Once again, we extend our apologies for some of the people in that Facebook group.  We are not affiliated with them, and because they are un-moderated things can get 'salty'.  If you ever see anyone up there getting the same treatment as you, point them down here.

Is there an all-in-one package?  No, not really at this time.  However you can piece it together yourself. 

For hardware, take a look at some of our packages.  For dumb RGB, we have CMB24 packages that include ribbons (currently sold out), floods, and the needed power supplies as well as enclosures.  For Pixel products, take a look at things like our Pixel Tree Kit.

RGB Flood: http://store.lightorama.com/10wrgbflplpa.html
(The RGB Dumb Ribbon package when in stock is the same but instead of 8 floods you get 8 ribbons.  Price may be different)
Complete Pixel Tree:  http://store.lightorama.com/copitrkit.html
Complete Pixel Packages (no tree hardware): http://store.lightorama.com/plpipade.html

For sequencing, you have a couple of options right now.  If you are only adding dumb RGB, then sequences from our sequence store are programmed to work with them.  We have hundreds:  http://sequences.lightorama.com/

For Pixel sequences, we recommend our own Brian B's creations at SuperStarLights:  http://www.superstarlights.com/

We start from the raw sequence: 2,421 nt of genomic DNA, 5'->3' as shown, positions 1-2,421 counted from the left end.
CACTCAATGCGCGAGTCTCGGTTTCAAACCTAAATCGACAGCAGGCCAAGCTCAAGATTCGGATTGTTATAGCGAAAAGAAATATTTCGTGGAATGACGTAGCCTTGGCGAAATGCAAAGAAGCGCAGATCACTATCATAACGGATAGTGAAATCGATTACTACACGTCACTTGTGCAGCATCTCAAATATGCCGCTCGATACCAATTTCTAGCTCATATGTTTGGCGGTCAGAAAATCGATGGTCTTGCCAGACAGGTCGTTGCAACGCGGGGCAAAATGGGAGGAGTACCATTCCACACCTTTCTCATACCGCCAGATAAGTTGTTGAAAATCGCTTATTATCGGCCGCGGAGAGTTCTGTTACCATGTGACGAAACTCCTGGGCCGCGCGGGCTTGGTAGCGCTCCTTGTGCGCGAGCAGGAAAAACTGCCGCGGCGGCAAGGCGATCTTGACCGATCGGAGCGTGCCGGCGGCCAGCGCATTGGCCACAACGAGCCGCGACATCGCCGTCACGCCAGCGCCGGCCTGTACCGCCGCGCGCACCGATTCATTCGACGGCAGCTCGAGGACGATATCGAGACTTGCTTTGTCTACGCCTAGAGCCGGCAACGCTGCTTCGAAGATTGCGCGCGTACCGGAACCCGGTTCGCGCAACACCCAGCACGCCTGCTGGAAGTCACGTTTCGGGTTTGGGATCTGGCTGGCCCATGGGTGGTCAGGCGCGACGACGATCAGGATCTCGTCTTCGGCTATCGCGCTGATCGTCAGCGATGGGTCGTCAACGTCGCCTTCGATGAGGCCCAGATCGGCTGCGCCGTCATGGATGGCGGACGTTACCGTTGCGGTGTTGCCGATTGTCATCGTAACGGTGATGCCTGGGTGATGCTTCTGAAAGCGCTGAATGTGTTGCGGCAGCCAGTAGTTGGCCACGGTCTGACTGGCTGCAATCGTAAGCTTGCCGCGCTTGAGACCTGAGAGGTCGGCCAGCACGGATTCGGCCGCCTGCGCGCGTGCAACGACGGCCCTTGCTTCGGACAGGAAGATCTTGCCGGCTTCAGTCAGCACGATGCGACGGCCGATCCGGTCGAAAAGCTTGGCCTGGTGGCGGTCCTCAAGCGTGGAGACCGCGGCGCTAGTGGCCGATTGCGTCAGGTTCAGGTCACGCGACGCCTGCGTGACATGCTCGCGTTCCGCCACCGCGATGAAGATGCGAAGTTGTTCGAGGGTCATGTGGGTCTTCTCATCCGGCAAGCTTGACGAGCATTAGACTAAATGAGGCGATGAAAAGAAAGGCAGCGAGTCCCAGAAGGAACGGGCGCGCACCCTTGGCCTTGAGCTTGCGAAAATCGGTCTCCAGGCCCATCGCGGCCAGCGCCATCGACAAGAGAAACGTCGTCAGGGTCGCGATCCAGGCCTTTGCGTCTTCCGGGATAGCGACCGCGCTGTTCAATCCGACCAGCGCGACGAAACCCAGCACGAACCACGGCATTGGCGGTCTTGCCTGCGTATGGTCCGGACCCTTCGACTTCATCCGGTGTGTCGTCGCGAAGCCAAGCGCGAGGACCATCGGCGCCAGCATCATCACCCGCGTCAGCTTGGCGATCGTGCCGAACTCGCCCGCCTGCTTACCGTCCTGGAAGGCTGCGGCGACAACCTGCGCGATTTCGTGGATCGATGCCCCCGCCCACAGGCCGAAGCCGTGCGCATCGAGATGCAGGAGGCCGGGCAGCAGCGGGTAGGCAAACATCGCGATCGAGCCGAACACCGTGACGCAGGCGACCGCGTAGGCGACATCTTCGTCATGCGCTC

Mike- Can you tell me what the voltage is on the Pixie16 P&P setup (the one with the 16 strands of RGB's)? Its not listed on the store page. 5 or 12v?

Thank you

JR

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They are 5V

http://store.lightorama.com/50sqpi5vbl.html

http://store.lightorama.com/50sqpi5vwh.html

2 hours ago, Leroy Thompson said:

Do these controllers hook into a standard LOR network along with other regular 16-channel networks?  Is a particular level of software required? If so, what?   I guess I should not try to do this given my lack of knowledge and no one in the area to ask?  Is there a manual I can read to get up to speed?

Pixie controllers connect to a regular LOR network and are just as easy to configure.  The PixCon controller can be connected to a LOR network, but it really is best run in E1.31 mode.  The problem with E1.31 is that you have to just about be a network engineer to configure it (it requires some in-depth knowledge of TCP/IP).  Remember there is an upper limit on the number of channels an LOR network can support.  Usine ELOR and 500K, you should be able to run around 2000 pixels on a single LOR network.  You can have up to 16 networks.

Just remember:  Pixie = Very Easy, PixCon = Very Hard.  (This is not to say the PixCon is a bad board.  It's a great controller - probably the best one we sell - but all that flexibility and power comes at a price)

You will want PRO for the software, even if you are not going to program the pixels yourself.  Pro include the pixel editor for writing your own sequences, BUT it also includes other features that improve pixel performance (like the ELOR protocol).  

You can always find all of our documentation/etc on our website.  Product manuals are here:  http://www1.lightorama.com/documentation/.  There are also entire sections devoted to RGB/etc.

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Leroy,

First of all, it's not completely plug and play.  There will some systems integration that you will either need to do or hire out.  Warning, this will end up long...  I'm likely going to give you far more information than you asked.